Reimagining Payments as the World Reopens

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Spring is here, and with it comes a sense of hope. It’s not a new phenomenon, but one that seems especially sweet this year as the world begins to get glimpses of life post-COVID.

With leaders and decision makers starting to unveil reopening plans, the world eagerly awaits. What will our daily lives look like after the COVID dust settles? It’s difficult to think through the small details of every experience and interaction that may look even slightly different.

While the idea of things being “different” often makes people uncomfortable, when it comes to payments, there is a unique opportunity to improve as we adapt to new norms. In our world, “different” means fast, simple, equitable and accessible payments for all.

The scoop on payments

This March, Payments Canada released statistics around the impact of the pandemic on payments. The quick summary? Digital and touchless payments™ are in. In fact, 42% of Canadians report that COVID-19 has “changed their payment preferences to digital and contactless for the long-term”.

This shift away from cash and towards digital isn’t just exclusive to Canada, either. According to Pew Research, even in the US – where the adoption of digital and touchless payments™ has lagged – about 34% of adults under the age of 50 make no purchases in a typical week using cash.

What’s more – the payment trend shifts that have been accelerated due to COVID are showing no signs of being undone. Only 16% of consumers are planning to revert to pre-pandemic ways to pay once the pandemic is put to bed.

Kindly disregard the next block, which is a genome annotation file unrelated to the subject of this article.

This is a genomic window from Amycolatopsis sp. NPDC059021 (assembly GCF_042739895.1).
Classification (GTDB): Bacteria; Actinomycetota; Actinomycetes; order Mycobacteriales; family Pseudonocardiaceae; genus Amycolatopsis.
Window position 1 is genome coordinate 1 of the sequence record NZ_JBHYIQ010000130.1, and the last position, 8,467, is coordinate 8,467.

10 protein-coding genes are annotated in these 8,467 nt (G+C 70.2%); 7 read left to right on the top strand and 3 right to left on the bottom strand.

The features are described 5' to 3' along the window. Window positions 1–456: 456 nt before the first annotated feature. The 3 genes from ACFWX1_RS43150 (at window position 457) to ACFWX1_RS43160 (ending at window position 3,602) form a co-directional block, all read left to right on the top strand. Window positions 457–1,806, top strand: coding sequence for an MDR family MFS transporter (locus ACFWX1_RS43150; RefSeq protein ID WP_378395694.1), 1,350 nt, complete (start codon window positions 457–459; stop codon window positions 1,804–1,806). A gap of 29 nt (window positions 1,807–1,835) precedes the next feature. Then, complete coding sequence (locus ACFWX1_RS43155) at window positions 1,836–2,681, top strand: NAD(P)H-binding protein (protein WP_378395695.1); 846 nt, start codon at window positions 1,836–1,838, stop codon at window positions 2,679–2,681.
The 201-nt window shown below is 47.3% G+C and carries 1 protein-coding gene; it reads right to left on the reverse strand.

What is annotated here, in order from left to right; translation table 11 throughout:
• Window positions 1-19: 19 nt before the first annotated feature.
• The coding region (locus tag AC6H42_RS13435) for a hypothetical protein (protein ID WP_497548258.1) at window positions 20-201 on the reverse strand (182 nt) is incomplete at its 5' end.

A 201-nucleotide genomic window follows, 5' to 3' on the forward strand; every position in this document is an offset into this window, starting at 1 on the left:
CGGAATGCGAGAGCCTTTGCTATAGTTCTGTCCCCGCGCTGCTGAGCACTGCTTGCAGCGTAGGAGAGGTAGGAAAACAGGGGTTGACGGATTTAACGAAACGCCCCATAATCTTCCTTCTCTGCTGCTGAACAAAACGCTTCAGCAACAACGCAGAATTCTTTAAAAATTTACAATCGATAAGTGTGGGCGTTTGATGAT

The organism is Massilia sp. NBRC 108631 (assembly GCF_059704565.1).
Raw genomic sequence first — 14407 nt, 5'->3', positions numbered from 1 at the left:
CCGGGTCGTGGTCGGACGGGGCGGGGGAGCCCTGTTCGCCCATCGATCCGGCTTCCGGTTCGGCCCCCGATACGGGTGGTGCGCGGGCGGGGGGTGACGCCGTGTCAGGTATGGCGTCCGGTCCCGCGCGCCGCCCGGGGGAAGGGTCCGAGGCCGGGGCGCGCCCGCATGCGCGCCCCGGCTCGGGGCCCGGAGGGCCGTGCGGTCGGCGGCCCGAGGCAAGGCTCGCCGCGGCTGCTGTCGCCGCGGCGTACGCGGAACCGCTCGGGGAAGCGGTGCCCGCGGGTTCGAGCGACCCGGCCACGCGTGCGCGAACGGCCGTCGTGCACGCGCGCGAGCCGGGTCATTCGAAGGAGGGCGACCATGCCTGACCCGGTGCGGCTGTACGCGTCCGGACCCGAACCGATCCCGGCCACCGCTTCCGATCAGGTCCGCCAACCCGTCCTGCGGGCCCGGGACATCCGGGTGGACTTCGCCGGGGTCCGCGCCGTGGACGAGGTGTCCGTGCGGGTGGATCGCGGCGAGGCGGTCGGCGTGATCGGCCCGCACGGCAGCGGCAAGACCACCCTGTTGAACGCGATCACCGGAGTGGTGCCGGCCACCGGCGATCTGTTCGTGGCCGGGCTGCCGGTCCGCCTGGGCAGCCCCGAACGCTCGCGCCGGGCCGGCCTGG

With the cashless movement picking up steam, the pressure is on for digital payment providers to think through, deliver on, and optimize the variety of ways that consumers expect to pay and the different scenarios in which they’ll be paying.

As the touchless payments™ movement continues to unfold, let’s take a look at a few scenarios that could benefit from replacing small change with the simplicity of tap-and-go.

Faith-based giving

The background: For those in the faith community, offerings are a common occurrence. The passing of collection plates during religious services has been in practice for well over a century. Now, as cash falls by the wayside, the idea of impulsively giving in a faith-based setting presents some challenges.

The touchless payments™ solution: Touchless payments™ allow for giving in the moment of inspiration. Whether affixed to a collection plate or positioned as a standalone collection point, there is huge opportunity for simple, inspired giving.


The background: According to a recent article by Forbes, “One study from early March 2020 found that nearly 50% of Americans surveyed felt that riding public transportation posed a high health risk.” As governments and transit authorities around the world have been grappling with the variety of concerns that public spaces now pose, the opportunity for open-loop touchless payments™ in transit all but squashes the concern around cash handling and potential viral transmission.